The annual ceremony of the Carlos Palanca Memorial Awards for Literature features performances of select pieces set to be honored that night. For its 66th year, one of the presentations showcased an excerpt from the grand prize-winning full-length play "The Floret Road" by seven-time Palanca awardee Dr. Joachim Emilio B. Antonio.
"The Floret Road" is set in the 19th century, a time when long-distance communication relied heavily on letter exchanges, the pace of which is nothing millennials could probably ever comprehend or believe. This understandably put strain on relationships, including that of national hero Jose Rizal and his then ladylove, Leonor Rivera. Adding to that was the opposition of Leonor's mother to this romance. Told in reverse chronology, the play begins with Rizal's deep grief at the end of their relationship before going back in history to explore the nature of his attachment to Leonor.
"A vague melancholy consumes me. I fear I'm going to be one traveling down a floret road, passing by without touching any of the flowers there, in the hope of finding something uncertain. The road then becomes dry, bare, and I look into the past with regret,"the play reads.
On the Palanca stage, it was brought to life by Noel Rayos as Pepe, depicted from age 16 in 1877 to age 30 in 1891, and Annicka Dolonius as Taimis, the code Rizal gave to Rivera. Dolonius also played the other women romantically linked to Rizal, namely, Suzanne Jacoby, Nellie Boustead, Seiko Usui, and Tottie Beckett. Joining them were Matthew Barbers, who represented Everyjuan, and Cara Barredo as Everymaria. Everyjuan raised questions and speculations in the gaps of history while Everymaria fills in the facts and necessary context. Barbers also played Rizal's friend correspondents Ferdinand Blumentritt, Antonio Regidor, and Jose "Chenggoy" Cecilio while Barredo also played Narcisa Rizal, Pepe's sister. At the directorial helm was Mr. Bart T. Guingona, with Ms. Mara Agleham as stage manager.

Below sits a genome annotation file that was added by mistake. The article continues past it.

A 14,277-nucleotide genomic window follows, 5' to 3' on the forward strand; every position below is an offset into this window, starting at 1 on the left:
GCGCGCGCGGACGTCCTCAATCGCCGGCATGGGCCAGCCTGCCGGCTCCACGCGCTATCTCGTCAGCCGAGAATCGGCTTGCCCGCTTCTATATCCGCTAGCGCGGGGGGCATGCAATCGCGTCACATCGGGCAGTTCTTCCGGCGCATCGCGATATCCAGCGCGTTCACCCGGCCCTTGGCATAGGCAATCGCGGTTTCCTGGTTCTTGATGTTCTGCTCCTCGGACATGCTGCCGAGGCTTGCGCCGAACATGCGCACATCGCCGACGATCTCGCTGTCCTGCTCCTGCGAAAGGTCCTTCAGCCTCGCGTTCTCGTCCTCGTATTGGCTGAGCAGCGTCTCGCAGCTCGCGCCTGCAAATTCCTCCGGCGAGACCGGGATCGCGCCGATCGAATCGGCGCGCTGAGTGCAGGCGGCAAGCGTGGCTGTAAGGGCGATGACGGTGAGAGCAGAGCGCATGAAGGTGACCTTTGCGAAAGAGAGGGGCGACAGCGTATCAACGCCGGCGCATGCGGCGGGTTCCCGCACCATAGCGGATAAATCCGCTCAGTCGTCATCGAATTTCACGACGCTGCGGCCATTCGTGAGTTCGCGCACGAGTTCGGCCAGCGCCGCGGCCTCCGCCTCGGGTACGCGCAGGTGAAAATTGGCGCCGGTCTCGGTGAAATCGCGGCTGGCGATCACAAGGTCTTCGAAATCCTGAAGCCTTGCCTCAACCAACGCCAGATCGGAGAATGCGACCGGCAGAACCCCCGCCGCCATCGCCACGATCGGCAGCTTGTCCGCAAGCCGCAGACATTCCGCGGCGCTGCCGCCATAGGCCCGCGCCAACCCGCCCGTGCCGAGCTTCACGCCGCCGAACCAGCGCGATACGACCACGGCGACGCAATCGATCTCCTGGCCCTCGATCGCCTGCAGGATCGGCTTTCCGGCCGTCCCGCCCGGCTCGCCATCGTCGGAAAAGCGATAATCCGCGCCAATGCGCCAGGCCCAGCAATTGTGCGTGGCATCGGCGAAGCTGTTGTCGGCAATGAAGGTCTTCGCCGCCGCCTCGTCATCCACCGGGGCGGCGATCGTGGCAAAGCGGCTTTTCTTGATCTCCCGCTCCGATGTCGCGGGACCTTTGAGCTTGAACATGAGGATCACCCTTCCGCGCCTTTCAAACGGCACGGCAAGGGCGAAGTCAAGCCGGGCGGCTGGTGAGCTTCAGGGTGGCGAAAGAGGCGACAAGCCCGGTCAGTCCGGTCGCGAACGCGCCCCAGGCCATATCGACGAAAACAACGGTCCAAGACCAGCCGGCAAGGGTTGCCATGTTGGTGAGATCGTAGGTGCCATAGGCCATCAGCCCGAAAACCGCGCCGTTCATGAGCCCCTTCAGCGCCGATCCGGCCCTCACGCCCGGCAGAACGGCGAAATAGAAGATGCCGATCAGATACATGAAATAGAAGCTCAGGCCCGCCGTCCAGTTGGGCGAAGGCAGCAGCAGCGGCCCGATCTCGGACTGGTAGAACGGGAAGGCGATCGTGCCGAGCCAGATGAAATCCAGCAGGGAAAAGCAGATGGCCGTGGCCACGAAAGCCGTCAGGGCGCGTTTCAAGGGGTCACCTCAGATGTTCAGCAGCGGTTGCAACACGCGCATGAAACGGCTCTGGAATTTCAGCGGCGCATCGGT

Dr. Antonio revealed that he found the inspiration to write "The Floret Road" when he stumbled upon a letter Rizal wrote to his sister Soledad. In this letter, Rizal was advising her to conduct her relationships honorably, instead of keeping it secret.
"It's in this letter where I found my seed of inspiration: 'Though I do not set myself as a model, all my relationships with women have been acted upon honorably.' This struck me, as this went contrary to the popular Rizal playboy image," Dr. Antonio said.
Moreover, after his initial research, Dr. Antonio found Leonor as the most fascinating among the women linked to the national hero. After all, Rizal underwent an emotional breakdown when they broke up.
"The Floret Road" is Dr. Antonio's second historical play, following the 2014 Palanca Award-winning piece, "The Last Filipino." As of press time, there are plans to stage an abridged version of "The Floret Road" next year at the University of Asia and the Pacific, where Dr. Antonio is currently teaching Literature. He also hopes to be able to tour performances in schools and museums given the play's mobile design.
On finding stories
When asked how he comes up with unique ideas to write about, Dr. Antonio quotes the Nobel Prize laureate William Faulkner who said that, "A writer needs three things, experience, observation, and imagination ? any two of which, at times any one of which ?can supply the lack of the others."
"Of the three, I believe that observation is most important. In fact, it's indispensable. Without observation, experience becomes inevitably shallow and imagination becomes impossible to fuel. But it's still the combination of the three that generates unique ideas: experience will tell you what has been done, observation will tell you what hasn't been done yet, and imagination will tell you what can still be done," Dr. Antonio said.
"I think uniqueness isn't enough for a story to be written. What's more important is that the story is worth telling, that it's something readers would care to read about. Human-like characters and consequential situations make readers look into their own humanity," he added.
Even with seven Palanca awards under his belt now, Dr. Antonio believes that the more important reward the Palanca provides writers is the opportunity to develop discipline, high standards, and professionalism.
"Beating the April 30 deadline and following the meticulous rules is good for the writing discipline. Prepare your entries as early as May 1 and finalize them by March," he said.
While winning is a good thing, losing, for him, does not necessarily mean that one's work isn't any good. Perhaps, there are just others as passionate about writing.
"Don't join to win; join to beat the deadline and to give potential winners a run for their money. Join multiple categories and divisions every year. If you do, the worst thing that will happen is that you've been able to complete written works. And that's always a good thing," Dr. Antonio concluded.
Source: Philippine Information Agency